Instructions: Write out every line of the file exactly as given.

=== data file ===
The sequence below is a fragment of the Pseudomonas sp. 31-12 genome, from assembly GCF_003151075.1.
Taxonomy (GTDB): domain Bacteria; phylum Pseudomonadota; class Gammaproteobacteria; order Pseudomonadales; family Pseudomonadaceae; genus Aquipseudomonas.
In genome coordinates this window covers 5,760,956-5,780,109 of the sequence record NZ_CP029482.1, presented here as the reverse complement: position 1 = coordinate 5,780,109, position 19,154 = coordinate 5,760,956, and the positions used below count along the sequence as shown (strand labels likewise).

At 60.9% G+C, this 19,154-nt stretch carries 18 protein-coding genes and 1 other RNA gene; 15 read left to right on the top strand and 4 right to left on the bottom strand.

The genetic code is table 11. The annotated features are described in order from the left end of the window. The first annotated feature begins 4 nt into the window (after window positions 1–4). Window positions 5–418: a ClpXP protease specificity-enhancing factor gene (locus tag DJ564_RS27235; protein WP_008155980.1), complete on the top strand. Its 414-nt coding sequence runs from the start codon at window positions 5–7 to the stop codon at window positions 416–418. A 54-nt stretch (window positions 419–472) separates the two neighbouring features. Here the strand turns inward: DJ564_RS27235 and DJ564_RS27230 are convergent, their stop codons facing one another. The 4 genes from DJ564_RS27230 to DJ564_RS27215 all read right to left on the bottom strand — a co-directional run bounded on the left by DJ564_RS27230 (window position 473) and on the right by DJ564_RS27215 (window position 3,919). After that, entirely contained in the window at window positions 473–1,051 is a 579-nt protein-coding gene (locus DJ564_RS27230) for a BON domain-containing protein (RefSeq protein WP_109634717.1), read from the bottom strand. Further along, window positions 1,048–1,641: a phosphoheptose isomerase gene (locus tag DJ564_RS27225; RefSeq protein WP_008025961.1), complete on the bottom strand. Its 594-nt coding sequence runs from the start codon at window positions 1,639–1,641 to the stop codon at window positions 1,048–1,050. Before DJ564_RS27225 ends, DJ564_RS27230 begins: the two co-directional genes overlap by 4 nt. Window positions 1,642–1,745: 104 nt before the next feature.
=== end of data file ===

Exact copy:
The sequence below is a fragment of the Pseudomonas sp. 31-12 genome, from assembly GCF_003151075.1.
Taxonomy (GTDB): domain Bacteria; phylum Pseudomonadota; class Gammaproteobacteria; order Pseudomonadales; family Pseudomonadaceae; genus Aquipseudomonas.
In genome coordinates this window covers 5,760,956-5,780,109 of the sequence record NZ_CP029482.1, presented here as the reverse complement: position 1 = coordinate 5,780,109, position 19,154 = coordinate 5,760,956, and the positions used below count along the sequence as shown (strand labels likewise).

At 60.9% G+C, this 19,154-nt stretch carries 18 protein-coding genes and 1 other RNA gene; 15 read left to right on the top strand and 4 right to left on the bottom strand.

The genetic code is table 11. The annotated features are described in order from the left end of the window. The first annotated feature begins 4 nt into the window (after window positions 1–4). Window positions 5–418: a ClpXP protease specificity-enhancing factor gene (locus tag DJ564_RS27235; protein WP_008155980.1), complete on the top strand. Its 414-nt coding sequence runs from the start codon at window positions 5–7 to the stop codon at window positions 416–418. A 54-nt stretch (window positions 419–472) separates the two neighbouring features. Here the strand turns inward: DJ564_RS27235 and DJ564_RS27230 are convergent, their stop codons facing one another. The 4 genes from DJ564_RS27230 to DJ564_RS27215 all read right to left on the bottom strand — a co-directional run bounded on the left by DJ564_RS27230 (window position 473) and on the right by DJ564_RS27215 (window position 3,919). After that, entirely contained in the window at window positions 473–1,051 is a 579-nt protein-coding gene (locus DJ564_RS27230) for a BON domain-containing protein (RefSeq protein WP_109634717.1), read from the bottom strand. Further along, window positions 1,048–1,641: a phosphoheptose isomerase gene (locus tag DJ564_RS27225; RefSeq protein WP_008025961.1), complete on the bottom strand. Its 594-nt coding sequence runs from the start codon at window positions 1,639–1,641 to the stop codon at window positions 1,048–1,050. Before DJ564_RS27225 ends, DJ564_RS27230 begins: the two co-directional genes overlap by 4 nt. Window positions 1,642–1,745: 104 nt before the next feature.